WiseAcre Gardens

north of the adirondacks – wildflowers & perennials that survive winters colder than my wife's feet

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Posted by WiseAcre on Jan 29th, 2011

Rensselaer Falls and the Oswegatchie River

2011
Jan 29

The Oswegatchie River in the village of Rensselaer Falls – Jan. 29, 2011. Please bare with me. Today’s post contains 16 photos so it may be slow loading.

Looking up river from Fireball Hartman’s ‘mill’. The old dam looks like a perfectly level snow drift across the river. At the far left is the discharge from the old canal that runs up to the Upper and Lower Lakes Wildlife Refuge.

Oswegatchie River

The mill’s stone walls have stood the test of time. Water once flowed under the arch, these days it just seeps when not fozen.

stone arch in the wall of an old mill

The old canal seen from the bridge over the Oswegatchie River.

Rensselaer Falls canal

Looking towards the end of the long ‘island’.

Rensselaer Falls - long island

Guess how the Village of Rensselear Falls got the falls in it’s name.

Rensselaer Falls

The Oswegatchie River like others in St. Lawrence County, northern NY flows out of the Adirondack Mountains on their way to the St. Lawrence River. Small falls like this one is a common sight around here.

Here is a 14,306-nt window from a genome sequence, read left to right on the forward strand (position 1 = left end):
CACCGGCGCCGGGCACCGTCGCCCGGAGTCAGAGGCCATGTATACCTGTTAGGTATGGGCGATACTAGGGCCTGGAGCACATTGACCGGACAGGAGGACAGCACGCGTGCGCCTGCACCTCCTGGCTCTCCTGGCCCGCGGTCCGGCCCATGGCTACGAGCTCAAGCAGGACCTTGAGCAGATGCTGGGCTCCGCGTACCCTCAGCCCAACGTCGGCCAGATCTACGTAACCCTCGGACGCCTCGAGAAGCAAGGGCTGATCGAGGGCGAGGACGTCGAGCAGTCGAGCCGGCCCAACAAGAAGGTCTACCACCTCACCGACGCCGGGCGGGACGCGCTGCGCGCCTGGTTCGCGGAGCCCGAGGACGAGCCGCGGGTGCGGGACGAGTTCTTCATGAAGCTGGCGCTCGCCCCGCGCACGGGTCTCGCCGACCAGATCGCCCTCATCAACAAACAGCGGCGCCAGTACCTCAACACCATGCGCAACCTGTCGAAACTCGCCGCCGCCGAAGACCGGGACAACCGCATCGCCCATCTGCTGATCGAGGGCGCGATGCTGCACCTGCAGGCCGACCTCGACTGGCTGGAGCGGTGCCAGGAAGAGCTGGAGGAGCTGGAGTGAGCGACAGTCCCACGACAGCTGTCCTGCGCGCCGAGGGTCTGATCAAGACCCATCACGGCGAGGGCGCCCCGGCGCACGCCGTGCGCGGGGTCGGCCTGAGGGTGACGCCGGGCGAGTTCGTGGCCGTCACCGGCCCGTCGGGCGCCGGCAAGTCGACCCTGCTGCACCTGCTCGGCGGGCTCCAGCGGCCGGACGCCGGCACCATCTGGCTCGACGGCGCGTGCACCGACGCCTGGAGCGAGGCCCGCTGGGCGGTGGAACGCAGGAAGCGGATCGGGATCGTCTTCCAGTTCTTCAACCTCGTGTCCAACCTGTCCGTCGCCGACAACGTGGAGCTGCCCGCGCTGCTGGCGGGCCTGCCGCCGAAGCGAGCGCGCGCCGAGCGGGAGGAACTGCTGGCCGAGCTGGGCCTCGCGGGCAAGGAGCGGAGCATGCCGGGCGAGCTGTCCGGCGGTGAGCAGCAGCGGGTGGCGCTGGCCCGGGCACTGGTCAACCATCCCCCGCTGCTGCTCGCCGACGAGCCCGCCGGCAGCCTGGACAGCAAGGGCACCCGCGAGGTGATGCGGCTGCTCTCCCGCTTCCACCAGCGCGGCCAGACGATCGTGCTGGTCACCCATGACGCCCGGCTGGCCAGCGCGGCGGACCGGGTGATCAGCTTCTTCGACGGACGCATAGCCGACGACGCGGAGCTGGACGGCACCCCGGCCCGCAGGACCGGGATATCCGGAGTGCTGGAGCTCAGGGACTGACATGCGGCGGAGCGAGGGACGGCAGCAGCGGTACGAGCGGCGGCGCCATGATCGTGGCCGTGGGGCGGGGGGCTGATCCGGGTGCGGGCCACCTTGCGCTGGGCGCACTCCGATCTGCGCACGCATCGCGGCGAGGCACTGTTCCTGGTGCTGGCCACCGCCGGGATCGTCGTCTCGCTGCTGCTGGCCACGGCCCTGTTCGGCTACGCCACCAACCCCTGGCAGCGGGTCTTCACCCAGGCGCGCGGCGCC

Rensselaer Falls

Looking downriver from the falls you can just make out the old dam in the photo. On the right of the dam is an old stone structure. And no, I have no idea what is was.

Oswegatchie River at Rensselaer Falls

A closer look at a rock outcrop entending into the river.

ice shelf entending into the oswegatchie river

Zooming in on the tip of the ice shelf reveals the icicles hanging from it.

icicles on an ice shelf along the river bank

One great thing about winter cold is the way it adds character to a simple little waterfall.

Winter waterfalls

I wasn’t the only one to walk on the ice shelf that ran along the river bank. I normally don’t walk on river ice because you can never tell where the current creates thin ice. But I know the river here is only a couple inches deep and the only thing I risked was getting a hot foot. A slightly better view of the stone structure at the end of the dam can also be seen in this photo.

ice shelf on the oswegatchie river

Farther down the river I came across a hole in the ice.

hole in the ice shelf along the river bank

River icicles hung hidden beneath the ice.

icicles hanging from a river ice shelf

A number of ice sheets clung on rocks in the river. This is one of many I photographed today.

icicles on river ice

Finally, I was able to sneak close enough to something to get a decent photo or two. Sorry Pook, I didn’t miss your barging ahead and scaring the wildlife.

Canadian Goose

There was a gaggle of Canadian Geese hanging out at the mill. Once I reached the end of the island I crossed the canal and climbed the steep bank to get these goose pics.

Canadian Goose

Ouch, I got spotted. Goodbye geese.